March 3, 2016
VA West Member--

It's the budget time of Session. The Constitution of Virginia requires that the Commonwealth balance its budget. We do not have the luxury of spending more money than we take in, printing money or living beyond our means. Consequently, the House and Senate have released budget language that are structurally balanced and responsible. VA West believes that balancing the budget is the foundation of responsible fiscal practices in Virginia. We also realize that investing dollars in the right projects is essential to economic prosperity across the state. Further, we are following and advocating for dollars that are important to our region.

The House of Delegates and the Senate have passed their respective budgets. The differences between the two budgets will be negotiated in conference and the conferees (negotiators) have been announced:

The conference committee will resolve differences and submit final budgets to both chambers for a vote. Final action should be taken next week as the General Assembly adjourns sine die on March 12th. Subsequently, the budget will go to the Governor for his approval. This week we wanted to focus on education, economic development and health care areas of the budget. 

Also, I would like to visit each of your Chambers and give a legislative update to you and members you invite -- likely during the months of April and May. Please advise if you think this is a good idea and I will start organizing a doodle to send out. One thing this session has taught me is our voice is much stronger as a western region and it's never to soon to start thinking about 2017 


Josh Baumgartner


The Virginia Community College System (VCCS) will benefit from many funding initiatives in the introduced budget. Highlighted are investments in cyber security training, post-secondary transitioning programs in Central, Southside and Southwest Virginia and the Rural Virginia Horseshoe Initiative. All session VA West has been focused on the Workforce Credentials Legislation. Accordingly, HB66 and SB576 continue to advance and the budget includes $12 million (House) and $13 million (Senate) for the credentials program. This initiative continues to be one of our top legislative priorities. We believe that streamlining the path to workforce credentials is critical to filling skilled jobs that are essential and needed by employers in our region.  

We also supported Delegate Chris Head's budget amendment that would appropriate $100,000 for the establishment of a Regional CTE Governors School. A Career and Technical Education (CTE) Governor's school in western Virginia would show businesses that we are serious about providing a skilled workforce to employers. 

In addition to VCCS - Education in general is a major focus in both the House and Senate budgets. Both chambers have more spending for public K-12 and Higher Education than the introduced budget. Specifically, the House has added to the introduced budget with $70 million more to public schools and $66 million more to higher education helping to stabilize tuition rates.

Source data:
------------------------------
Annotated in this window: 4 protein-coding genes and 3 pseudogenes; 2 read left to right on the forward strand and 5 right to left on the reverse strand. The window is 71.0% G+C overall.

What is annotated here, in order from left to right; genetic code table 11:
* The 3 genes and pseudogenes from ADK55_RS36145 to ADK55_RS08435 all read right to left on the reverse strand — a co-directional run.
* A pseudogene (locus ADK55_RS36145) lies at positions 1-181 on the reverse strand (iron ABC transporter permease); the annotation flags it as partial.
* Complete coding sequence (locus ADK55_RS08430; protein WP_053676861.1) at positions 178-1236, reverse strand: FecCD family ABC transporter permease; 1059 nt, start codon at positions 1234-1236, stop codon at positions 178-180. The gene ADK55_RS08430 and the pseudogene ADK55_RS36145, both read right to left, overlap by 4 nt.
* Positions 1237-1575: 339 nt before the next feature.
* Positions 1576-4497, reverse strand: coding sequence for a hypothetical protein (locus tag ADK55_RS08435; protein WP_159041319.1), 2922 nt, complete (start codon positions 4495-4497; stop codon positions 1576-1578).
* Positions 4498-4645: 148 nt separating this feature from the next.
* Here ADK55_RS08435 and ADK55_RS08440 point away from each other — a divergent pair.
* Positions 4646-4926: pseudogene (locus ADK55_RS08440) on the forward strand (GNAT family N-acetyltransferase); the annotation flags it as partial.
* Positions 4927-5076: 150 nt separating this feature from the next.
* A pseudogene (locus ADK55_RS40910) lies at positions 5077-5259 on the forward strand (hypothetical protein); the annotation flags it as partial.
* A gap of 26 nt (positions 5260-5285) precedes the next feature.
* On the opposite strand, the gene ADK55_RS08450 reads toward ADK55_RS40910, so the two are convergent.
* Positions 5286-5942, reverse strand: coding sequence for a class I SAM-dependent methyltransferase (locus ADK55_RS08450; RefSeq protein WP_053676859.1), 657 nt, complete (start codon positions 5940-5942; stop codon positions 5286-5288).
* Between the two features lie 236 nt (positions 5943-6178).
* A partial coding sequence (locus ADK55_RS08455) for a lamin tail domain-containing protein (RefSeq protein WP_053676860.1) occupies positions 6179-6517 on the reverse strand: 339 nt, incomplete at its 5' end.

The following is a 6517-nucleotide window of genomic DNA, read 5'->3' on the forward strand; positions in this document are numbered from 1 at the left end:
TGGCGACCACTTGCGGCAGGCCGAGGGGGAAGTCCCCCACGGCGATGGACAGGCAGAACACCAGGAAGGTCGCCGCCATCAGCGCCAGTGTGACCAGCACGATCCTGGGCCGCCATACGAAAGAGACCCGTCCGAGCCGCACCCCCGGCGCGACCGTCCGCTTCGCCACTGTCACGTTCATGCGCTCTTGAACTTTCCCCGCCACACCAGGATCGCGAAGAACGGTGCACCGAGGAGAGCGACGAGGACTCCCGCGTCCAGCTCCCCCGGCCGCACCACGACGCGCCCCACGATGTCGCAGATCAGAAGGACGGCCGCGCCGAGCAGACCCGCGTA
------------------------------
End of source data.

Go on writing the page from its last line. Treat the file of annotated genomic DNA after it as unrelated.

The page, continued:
We Advocate for necessary enhancements to K-12 and higher education to prepare all students for careers and all regional businesses with a skilled workforce. 


As a result of appropriating more dollars to education, other areas of the budget were cut - economic development was impacted by the scaling back. Amendments from the House and Senate cut spending in economic development including $60 million for biotechnology spinoff companies and opted to not include the reduction in corporate income tax rates. However, not all economic development dollars were impacted:
  • GO Virginia regional incentive grant program was appropriated $32.9 million by the House and $38.8 million by the Senate.
  • $100 million for investments in commercially viable research initiatives
Another issue to be resolved by the conferees concerns the Airbnb legislation ( HB 812 and SB 416). The Senate adopted a budget amendment requiring that any legislation passed this session relating to the collection of taxes and the preemption of local authority regarding limited residential lodging cannot become effective until it is reenacted by the 2017 Session and a study is completed.

We are advocating for the bioscience addition to the Virginia Tech Carilion Research Institute (VTC) in the introduced bond investment package. Previous investments in VTC have yielded strong economic impact, job creation and put our region on the map as the world's premiere interactive brain imaging network.

We Advocate for support of the GO Virginia Initiative and for results-oriented economic development programs that encourage regional cooperation. 


As expected, both Chambers eliminated the expansion of Medicaid in the budget by removing $3 billion in federal funds related to expansion. Both amended budgets replace expansion by providing additional general funds. The House and Senate also cut the 3 percent tax on hospital revenue that was going to be used to fund the state's commitment to the federal health-care expansion.

On another health care note, Certificate of Public Need bills HB193 and HB350 were in Senate Education and Health on Thursday morning. HB193 (O'Bannon) was the repeal bill and the broader of the two, it was carried over to 2017. HB350 (Byron) was reported out of committee and is a reform bill that  eliminates imaging and  mental health facilities from the COPN process. 

We Advocate  for legislation that promotes personal responsibility, incentives fee-for-performance care, improves the quality of health care while eliminating waste and abuse, and expands affordable health insurance options for employers. We support passage of the health benefit plan legislation in Virginia to help protect small and medium sized businesses.

Roanoke Regional Chamber | 540-983-0700 |
210 S. Jefferson St.
Roanoke, VA 24011